Despite improvements in chemotherapy that have increased the 5-year survival rates of pediatric ALL to close to 90%, 15-20% of patients may relapse with a very poor prognosis. Pediatric ALL patients, particularly those in relapse can harbor a specific point mutation (E1099K) in NSD2 (nuclear receptor binding SET domain protein 2) gene, also known as MMSET or WHSC1, which encodes a histone methyl transferase specific for H3K36me2. To understand the biology of mutant NSD2, we used CRISPR-Cas9 gene editing to disrupt the NSD2E1099K mutant allele in B-ALL cell lines (RCH-ACV and SEM) and T-ALL cell line (RPMI-8402) or insert the E1099K mutation into the NSD2WT T-ALL cell line (CEM) and B-ALL cell line (697). Cell lines in which the NSD2E1099K mutant allele is present display increased global levels of H3K36me2 and decreased H3K27me3. NSD2E1099Kcells demonstrate enhanced cell growth, colony formation and migration. NSD2E1099K mutant cell lines assayed by RNA-Seq exhibit an aberrant gene signature, mostly representing gene activation, with activation of signaling pathways, genes implicated in the epithelial mesenchymal transition and prominent expression of neural genes not generally found in hematopoietic tissues. Accordingly, NSD2E1099K cell lines showed prominent tropism to the central neural system in xenografts.

To understand why this NSD2 mutations are identified prominently in children who relapse early from therapy for ALL, we performed high-throughput screening in our isogenic cell lines with the National Center for Advancing Translation Science (NCATS) Pharmaceutical Collection and other annotated chemical libraries and found that NSD2E1099K cells are resistant to glucocorticoids (GC) but not to other chemotherapeutic agents used to treat ALL such as vincristine, doxorubicin, cyclophosphamide, methotrexate, and 6-mercaptopurine. Accordingly, patient-derived-xenograft ALL cells with NSD2E1099K mutation were resistant to GC treatment. Reversion of NSD2E1099K mutation to NSD2WT restored GC sensitivity to both B- and T-ALL cell lines, which was accompanied by cell cycle arrest in G1 and induced-apoptosis. Furthermore, knock-in of the NSD2E1099K mutation conferred GC resistance to ALL cell lines by triggering cell cycle progression, proliferation and anti-apoptotic processes. Mice with NSD2E1099K xenografts were completely resistant to GC treatment while treatment of mice injected with isogenic NSD2WT cells led to significant tumor reduction and survival benefit.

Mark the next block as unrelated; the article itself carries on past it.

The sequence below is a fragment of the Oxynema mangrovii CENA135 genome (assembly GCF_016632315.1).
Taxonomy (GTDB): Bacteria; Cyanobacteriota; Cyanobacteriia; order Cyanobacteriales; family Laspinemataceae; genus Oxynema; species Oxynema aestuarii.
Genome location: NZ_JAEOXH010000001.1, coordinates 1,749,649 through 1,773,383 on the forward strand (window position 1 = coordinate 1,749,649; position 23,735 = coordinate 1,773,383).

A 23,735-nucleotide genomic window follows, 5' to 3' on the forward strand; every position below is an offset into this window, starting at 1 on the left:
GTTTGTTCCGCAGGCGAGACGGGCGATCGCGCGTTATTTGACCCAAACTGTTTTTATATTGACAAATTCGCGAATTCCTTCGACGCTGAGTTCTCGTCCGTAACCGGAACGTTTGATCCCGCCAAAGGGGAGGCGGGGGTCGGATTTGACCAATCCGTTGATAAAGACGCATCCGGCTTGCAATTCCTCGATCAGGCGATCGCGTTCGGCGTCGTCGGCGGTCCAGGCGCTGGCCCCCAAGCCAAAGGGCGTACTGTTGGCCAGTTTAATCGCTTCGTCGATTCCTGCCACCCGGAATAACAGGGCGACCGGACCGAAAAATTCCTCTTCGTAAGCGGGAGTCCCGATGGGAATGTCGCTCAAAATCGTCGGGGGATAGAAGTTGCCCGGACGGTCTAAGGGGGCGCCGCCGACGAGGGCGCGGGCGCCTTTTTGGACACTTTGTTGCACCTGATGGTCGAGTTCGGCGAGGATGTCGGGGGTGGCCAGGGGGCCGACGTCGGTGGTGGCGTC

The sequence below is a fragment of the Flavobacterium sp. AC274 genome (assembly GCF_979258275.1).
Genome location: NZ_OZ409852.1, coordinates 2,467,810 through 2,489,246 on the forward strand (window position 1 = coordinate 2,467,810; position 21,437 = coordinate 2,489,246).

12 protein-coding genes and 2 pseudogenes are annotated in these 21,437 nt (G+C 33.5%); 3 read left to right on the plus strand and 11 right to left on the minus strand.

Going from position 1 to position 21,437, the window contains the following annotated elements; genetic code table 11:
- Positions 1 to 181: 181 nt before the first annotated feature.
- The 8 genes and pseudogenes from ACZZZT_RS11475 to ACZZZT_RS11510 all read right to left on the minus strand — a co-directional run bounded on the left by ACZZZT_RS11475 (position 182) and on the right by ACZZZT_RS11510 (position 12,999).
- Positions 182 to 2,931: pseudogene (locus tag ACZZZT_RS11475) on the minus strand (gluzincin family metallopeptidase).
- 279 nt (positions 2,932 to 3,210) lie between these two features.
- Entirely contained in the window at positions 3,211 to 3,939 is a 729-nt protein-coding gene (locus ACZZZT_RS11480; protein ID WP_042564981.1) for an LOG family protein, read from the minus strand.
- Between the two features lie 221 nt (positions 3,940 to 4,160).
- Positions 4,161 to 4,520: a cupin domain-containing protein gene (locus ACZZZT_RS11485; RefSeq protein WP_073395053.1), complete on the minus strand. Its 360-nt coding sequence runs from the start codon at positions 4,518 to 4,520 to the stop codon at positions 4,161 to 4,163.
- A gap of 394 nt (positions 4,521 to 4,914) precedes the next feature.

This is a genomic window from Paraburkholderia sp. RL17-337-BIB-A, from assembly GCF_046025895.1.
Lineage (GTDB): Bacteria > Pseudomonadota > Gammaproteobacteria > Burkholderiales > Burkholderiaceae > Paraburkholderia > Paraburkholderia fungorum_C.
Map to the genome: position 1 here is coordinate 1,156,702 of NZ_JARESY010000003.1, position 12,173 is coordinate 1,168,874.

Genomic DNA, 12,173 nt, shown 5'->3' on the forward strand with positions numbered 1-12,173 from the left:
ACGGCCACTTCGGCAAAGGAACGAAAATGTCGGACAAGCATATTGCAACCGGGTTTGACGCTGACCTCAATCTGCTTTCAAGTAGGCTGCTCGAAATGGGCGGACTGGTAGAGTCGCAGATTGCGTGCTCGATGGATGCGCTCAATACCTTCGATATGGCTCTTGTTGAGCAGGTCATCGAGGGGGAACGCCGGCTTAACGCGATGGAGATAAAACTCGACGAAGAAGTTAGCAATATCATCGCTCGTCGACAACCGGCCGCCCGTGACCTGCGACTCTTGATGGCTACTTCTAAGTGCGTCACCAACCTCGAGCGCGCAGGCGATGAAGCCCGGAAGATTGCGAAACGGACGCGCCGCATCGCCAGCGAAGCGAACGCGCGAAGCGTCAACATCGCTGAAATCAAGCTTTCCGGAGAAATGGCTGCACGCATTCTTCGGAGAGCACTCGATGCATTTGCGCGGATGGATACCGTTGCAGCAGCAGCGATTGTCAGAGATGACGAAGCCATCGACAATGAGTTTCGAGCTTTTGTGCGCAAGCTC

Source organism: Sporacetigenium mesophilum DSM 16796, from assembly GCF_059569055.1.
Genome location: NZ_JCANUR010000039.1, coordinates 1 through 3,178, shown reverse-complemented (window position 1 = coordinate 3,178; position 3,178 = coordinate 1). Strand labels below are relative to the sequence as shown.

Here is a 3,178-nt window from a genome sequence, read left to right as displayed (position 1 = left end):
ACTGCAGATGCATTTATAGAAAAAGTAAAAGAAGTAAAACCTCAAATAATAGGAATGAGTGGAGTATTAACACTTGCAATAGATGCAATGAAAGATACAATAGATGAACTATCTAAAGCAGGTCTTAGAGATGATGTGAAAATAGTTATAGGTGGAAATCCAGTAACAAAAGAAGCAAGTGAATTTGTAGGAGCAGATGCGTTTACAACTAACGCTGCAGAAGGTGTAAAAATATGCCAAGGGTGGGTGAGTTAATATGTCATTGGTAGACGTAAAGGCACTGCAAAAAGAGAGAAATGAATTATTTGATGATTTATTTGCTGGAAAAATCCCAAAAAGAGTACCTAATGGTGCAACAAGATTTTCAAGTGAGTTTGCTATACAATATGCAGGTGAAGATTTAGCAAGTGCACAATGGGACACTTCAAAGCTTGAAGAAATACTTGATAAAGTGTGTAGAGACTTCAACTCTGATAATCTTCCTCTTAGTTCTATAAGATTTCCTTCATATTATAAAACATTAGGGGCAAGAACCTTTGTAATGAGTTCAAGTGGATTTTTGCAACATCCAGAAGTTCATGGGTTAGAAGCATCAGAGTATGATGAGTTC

To illustrate these biological phenotypes and understand the molecular mechanism of GC resistance driven by NSD2E1099Kmutation, we investigated the GC-induced transcriptome, GC receptor (GR) binding sites and related epigenetic changes in isogenic ALL cell lines in response to GC treatment. RNA-Seq showed that GC transcriptional response was almost completely blocked in NSD2E1099K cells, especially in T-ALL cell lines, correlating with their lack of biological response. GC treatment activated apoptotic pathways and downregulated cell cycle and DNA repair pathways only in NSD2WT cells. The critical pro-apoptotic regulators BIM and BMF failed to be activated by GC in NSD2E1099K cells but were prominently activated when the NSD2 mutation was removed. Chromatin immunoprecipitation sequencing (ChIP-Seq) showed that, the NSD2E1099K mutation blocked the ability of GR and CTCF to bind most GC response elements (GREs) such as those within BIM and BMF. While GR binding in NSD2WT cells was accompanied by increased H3K27 acetylation and gene expression, this failed to occur in NSD2 mutant cells. Furthermore, we found that GR RNA and protein levels were repressed in ALL cells expressing NSD2E1099K and GC failed to induce GR expression in these cells. Paradoxically, while H3K27me3 levels were generally decreased in NSD2E1099K cells, we saw increased levels of H3K27me3 at the GRE within the GR gene body where GR itself and CTCF normally bind, suggesting a novel role for the polycomb repressive complex 2 and EZH2 inhibitors for this form of GC resistance. In conclusion, these studies demonstrate that NSD2E1099K mutation may play an important role in treatment failure of pediatric ALL relapse by interfering with the GR expression and its ability to bind and activate key target genes. Gene editing screens are being performed to understand how to overcome this resistance.


No relevant conflicts of interest to declare.

Author notes


Asterisk with author names denotes non-ASH members.

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